Tipping has always been, more or less, a solitary process. Once your server hands you a check, you add in the tip amount you’d like to give them and be on your way before they’d come to collect it. Whether that amount was generous or meager was up to you completely.
While tip choice is still up to the diner, it’s now become a tad more uncomfortable with the new microprocessor chips embedded in US credit cards. Quartz reports that the new chip, implemented to reduce the risk of credit card fraud, is making the tipping process a little more awkward for patrons.
Servers will now be slinging a hand-held credit card system that lets them process an order at the table. The downside is, they’re going to have to stand there while you sign off on the order, tip and all. Kind of makes the whole process a little awkward.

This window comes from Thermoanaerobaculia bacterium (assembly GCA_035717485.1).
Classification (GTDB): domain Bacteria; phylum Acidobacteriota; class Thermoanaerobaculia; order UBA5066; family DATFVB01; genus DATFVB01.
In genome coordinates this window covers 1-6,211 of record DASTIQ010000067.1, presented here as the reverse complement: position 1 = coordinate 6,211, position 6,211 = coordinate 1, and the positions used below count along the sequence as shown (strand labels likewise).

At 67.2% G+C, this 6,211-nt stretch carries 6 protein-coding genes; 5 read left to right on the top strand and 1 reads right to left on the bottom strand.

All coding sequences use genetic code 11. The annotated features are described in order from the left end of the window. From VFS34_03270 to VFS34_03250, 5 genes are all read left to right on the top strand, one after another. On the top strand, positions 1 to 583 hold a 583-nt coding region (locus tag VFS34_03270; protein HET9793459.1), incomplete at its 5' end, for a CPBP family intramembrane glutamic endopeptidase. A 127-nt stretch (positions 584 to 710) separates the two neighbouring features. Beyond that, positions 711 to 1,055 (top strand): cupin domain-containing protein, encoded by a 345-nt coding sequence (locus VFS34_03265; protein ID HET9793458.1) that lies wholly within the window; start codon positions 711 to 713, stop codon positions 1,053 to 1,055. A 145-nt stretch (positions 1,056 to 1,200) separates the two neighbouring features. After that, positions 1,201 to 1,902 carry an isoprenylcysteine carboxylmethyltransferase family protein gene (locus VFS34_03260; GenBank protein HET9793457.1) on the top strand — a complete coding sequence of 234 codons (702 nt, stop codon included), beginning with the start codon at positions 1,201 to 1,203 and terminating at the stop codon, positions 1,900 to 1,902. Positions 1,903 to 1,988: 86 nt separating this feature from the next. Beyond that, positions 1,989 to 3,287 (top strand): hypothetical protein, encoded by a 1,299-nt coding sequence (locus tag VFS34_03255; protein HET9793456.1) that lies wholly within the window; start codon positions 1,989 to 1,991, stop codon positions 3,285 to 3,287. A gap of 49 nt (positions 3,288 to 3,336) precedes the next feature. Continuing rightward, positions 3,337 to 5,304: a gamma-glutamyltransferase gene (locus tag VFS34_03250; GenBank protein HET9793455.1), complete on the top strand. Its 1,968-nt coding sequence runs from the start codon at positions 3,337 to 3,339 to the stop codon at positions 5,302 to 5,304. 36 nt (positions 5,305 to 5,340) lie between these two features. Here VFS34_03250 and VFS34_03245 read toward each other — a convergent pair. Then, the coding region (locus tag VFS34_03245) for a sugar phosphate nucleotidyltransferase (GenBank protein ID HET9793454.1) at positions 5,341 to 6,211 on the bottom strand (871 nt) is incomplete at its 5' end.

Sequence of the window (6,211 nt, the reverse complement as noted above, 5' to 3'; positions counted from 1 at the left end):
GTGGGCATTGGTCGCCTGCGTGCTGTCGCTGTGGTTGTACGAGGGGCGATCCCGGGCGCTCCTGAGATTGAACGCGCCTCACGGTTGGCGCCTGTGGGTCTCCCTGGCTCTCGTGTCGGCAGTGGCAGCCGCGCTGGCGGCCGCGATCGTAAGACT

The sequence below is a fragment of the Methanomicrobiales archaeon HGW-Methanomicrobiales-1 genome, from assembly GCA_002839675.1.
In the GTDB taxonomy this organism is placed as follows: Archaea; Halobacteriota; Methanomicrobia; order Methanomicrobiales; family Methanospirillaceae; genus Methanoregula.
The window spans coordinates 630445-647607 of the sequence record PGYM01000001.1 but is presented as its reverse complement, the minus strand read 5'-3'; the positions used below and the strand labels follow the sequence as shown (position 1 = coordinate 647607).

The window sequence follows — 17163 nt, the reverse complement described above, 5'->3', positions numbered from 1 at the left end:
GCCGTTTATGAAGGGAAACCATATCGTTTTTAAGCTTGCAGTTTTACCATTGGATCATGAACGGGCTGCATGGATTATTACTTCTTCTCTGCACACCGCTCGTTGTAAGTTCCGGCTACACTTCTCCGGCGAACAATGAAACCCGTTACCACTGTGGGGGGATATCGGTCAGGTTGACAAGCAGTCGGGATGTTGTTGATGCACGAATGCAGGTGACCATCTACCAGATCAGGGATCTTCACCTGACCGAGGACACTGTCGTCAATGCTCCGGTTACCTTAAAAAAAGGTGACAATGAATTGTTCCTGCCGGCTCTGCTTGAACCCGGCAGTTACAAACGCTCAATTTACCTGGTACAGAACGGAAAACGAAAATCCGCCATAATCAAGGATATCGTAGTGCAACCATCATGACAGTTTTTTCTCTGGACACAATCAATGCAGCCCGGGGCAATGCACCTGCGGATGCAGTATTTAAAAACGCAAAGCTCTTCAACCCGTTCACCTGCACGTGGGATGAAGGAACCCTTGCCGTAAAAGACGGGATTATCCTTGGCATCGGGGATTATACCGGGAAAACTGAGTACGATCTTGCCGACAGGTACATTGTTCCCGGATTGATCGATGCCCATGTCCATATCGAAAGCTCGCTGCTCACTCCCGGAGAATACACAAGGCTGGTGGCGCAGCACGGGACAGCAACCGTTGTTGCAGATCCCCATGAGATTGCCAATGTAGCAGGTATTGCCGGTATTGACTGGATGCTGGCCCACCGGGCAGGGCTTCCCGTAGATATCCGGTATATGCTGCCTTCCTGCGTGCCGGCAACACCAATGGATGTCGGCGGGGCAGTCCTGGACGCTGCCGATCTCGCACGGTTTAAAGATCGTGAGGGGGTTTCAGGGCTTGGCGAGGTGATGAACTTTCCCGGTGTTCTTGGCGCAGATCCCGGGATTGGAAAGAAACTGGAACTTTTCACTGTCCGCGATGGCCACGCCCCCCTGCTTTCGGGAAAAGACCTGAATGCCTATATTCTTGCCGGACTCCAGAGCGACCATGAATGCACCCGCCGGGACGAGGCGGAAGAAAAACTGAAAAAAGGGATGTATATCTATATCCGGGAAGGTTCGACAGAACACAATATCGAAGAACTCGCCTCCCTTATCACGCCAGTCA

The shift to embedded chips was implemented nation-wide on Oct. 1. Restaurants would now have to switch to the new system, or be responsible for credit card fraud themselves.
One of the upsides to the new system are the new default settings of 20%, 25 and 30% for tips. While customers still have the option of adding a customized tip amount to their meal, chances are some won’t want to calculate their own with a server standing behind them.